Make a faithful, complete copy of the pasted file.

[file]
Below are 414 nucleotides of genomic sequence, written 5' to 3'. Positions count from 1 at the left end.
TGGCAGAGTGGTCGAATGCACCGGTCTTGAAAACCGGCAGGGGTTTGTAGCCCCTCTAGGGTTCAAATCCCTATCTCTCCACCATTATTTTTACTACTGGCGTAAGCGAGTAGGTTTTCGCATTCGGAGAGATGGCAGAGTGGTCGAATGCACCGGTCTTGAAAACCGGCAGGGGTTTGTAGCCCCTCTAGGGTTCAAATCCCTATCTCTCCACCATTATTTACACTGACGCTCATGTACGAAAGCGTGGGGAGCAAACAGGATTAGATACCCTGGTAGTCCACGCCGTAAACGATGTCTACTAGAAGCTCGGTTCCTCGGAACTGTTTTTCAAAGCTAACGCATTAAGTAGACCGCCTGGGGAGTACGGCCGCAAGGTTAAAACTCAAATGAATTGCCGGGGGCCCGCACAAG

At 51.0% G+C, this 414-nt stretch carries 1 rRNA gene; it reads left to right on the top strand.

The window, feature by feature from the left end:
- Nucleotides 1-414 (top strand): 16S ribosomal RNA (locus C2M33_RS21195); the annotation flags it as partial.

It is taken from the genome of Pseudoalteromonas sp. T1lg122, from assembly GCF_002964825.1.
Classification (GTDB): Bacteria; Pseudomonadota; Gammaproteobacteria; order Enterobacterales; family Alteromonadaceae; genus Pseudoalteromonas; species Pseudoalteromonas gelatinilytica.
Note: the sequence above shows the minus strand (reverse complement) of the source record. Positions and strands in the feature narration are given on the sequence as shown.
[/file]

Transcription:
Below are 414 nucleotides of genomic sequence, written 5' to 3'. Positions count from 1 at the left end.
TGGCAGAGTGGTCGAATGCACCGGTCTTGAAAACCGGCAGGGGTTTGTAGCCCCTCTAGGGTTCAAATCCCTATCTCTCCACCATTATTTTTACTACTGGCGTAAGCGAGTAGGTTTTCGCATTCGGAGAGATGGCAGAGTGGTCGAATGCACCGGTCTTGAAAACCGGCAGGGGTTTGTAGCCCCTCTAGGGTTCAAATCCCTATCTCTCCACCATTATTTACACTGACGCTCATGTACGAAAGCGTGGGGAGCAAACAGGATTAGATACCCTGGTAGTCCACGCCGTAAACGATGTCTACTAGAAGCTCGGTTCCTCGGAACTGTTTTTCAAAGCTAACGCATTAAGTAGACCGCCTGGGGAGTACGGCCGCAAGGTTAAAACTCAAATGAATTGCCGGGGGCCCGCACAAG

At 51.0% G+C, this 414-nt stretch carries 1 rRNA gene; it reads left to right on the top strand.

The window, feature by feature from the left end:
- Nucleotides 1-414 (top strand): 16S ribosomal RNA (locus C2M33_RS21195); the annotation flags it as partial.

It is taken from the genome of Pseudoalteromonas sp. T1lg122, from assembly GCF_002964825.1.
Classification (GTDB): Bacteria; Pseudomonadota; Gammaproteobacteria; order Enterobacterales; family Alteromonadaceae; genus Pseudoalteromonas; species Pseudoalteromonas gelatinilytica.
Note: the sequence above shows the minus strand (reverse complement) of the source record. Positions and strands in the feature narration are given on the sequence as shown.